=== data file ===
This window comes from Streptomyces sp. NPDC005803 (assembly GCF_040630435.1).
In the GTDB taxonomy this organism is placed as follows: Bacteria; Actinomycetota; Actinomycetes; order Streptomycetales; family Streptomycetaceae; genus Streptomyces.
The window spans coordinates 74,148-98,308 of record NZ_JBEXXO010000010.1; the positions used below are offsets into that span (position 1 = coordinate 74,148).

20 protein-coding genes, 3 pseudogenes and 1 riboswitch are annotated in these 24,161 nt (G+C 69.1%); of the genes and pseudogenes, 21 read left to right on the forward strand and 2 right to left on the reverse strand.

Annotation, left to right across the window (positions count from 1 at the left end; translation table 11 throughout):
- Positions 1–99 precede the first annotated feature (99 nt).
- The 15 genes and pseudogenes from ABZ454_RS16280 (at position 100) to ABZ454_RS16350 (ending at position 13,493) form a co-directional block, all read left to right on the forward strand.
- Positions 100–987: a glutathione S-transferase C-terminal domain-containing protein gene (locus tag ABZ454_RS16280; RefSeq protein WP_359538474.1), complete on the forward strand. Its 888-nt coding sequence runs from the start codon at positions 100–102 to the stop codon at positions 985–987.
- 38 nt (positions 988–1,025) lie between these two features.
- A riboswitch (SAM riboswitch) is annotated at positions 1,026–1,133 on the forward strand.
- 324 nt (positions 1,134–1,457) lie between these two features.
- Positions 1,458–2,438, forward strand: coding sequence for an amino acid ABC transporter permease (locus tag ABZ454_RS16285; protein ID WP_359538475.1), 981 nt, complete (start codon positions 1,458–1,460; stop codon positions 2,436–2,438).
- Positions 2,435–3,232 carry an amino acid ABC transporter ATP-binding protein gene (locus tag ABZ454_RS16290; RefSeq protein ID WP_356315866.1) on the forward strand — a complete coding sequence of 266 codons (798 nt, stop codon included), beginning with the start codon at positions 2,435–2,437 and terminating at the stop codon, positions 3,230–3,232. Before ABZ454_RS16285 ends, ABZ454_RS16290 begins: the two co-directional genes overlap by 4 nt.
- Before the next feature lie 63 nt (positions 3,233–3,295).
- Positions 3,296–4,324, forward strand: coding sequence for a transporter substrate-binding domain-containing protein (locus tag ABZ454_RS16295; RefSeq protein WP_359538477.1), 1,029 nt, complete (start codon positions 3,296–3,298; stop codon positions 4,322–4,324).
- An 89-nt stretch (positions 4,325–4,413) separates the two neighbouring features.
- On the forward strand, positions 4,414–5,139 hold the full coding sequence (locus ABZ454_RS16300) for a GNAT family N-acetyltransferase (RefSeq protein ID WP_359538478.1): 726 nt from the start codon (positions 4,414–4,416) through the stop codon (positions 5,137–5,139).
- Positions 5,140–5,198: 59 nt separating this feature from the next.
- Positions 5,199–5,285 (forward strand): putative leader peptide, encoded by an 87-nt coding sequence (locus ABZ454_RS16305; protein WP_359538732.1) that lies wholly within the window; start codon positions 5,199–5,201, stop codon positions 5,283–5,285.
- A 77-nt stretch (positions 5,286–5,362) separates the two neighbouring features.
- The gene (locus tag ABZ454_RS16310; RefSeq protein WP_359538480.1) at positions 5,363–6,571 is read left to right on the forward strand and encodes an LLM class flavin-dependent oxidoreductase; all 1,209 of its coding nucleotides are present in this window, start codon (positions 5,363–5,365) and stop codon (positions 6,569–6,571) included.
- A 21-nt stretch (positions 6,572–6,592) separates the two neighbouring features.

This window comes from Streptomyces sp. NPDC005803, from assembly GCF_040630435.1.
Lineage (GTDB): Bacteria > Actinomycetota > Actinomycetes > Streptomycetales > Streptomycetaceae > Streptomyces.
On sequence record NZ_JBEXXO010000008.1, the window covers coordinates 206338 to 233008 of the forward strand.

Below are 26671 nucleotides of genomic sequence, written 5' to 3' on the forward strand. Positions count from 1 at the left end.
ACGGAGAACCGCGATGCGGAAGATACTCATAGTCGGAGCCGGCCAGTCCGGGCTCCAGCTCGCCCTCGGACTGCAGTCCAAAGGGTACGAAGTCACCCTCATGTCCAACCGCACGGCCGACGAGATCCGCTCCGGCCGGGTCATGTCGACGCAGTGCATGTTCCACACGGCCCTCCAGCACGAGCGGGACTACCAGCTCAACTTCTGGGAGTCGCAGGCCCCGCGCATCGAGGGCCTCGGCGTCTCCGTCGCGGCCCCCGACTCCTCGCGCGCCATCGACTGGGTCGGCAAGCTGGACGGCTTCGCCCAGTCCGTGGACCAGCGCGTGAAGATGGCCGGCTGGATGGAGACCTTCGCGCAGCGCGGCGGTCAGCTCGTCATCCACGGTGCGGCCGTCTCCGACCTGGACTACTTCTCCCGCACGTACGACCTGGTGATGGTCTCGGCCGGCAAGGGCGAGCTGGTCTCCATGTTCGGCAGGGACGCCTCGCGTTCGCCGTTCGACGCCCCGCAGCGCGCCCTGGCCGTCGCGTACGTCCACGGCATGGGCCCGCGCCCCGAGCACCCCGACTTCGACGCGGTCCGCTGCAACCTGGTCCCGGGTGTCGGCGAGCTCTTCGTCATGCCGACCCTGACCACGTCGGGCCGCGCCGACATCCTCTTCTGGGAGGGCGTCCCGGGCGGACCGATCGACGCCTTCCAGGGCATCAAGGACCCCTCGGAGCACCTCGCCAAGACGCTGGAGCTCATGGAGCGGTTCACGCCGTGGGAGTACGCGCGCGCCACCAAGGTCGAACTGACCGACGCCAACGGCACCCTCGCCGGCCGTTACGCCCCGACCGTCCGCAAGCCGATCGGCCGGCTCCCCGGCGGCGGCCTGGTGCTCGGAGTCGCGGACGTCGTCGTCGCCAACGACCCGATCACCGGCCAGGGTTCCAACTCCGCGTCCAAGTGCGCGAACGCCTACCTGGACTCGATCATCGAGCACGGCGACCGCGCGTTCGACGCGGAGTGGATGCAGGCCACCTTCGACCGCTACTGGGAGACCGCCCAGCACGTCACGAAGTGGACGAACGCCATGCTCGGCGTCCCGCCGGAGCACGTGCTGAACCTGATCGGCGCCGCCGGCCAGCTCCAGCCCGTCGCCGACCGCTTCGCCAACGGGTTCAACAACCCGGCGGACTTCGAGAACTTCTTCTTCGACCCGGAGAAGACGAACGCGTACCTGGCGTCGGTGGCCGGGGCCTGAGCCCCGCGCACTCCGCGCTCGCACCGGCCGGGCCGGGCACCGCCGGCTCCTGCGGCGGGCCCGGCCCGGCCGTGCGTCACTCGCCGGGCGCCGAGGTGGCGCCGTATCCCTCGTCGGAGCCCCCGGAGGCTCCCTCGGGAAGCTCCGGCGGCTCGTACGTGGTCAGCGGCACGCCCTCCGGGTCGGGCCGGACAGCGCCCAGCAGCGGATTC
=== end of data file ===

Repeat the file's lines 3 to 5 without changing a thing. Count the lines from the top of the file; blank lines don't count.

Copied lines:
The window spans coordinates 74,148-98,308 of record NZ_JBEXXO010000010.1; the positions used below are offsets into that span (position 1 = coordinate 74,148).

20 protein-coding genes, 3 pseudogenes and 1 riboswitch are annotated in these 24,161 nt (G+C 69.1%); of the genes and pseudogenes, 21 read left to right on the forward strand and 2 right to left on the reverse strand.

Annotation, left to right across the window (positions count from 1 at the left end; translation table 11 throughout):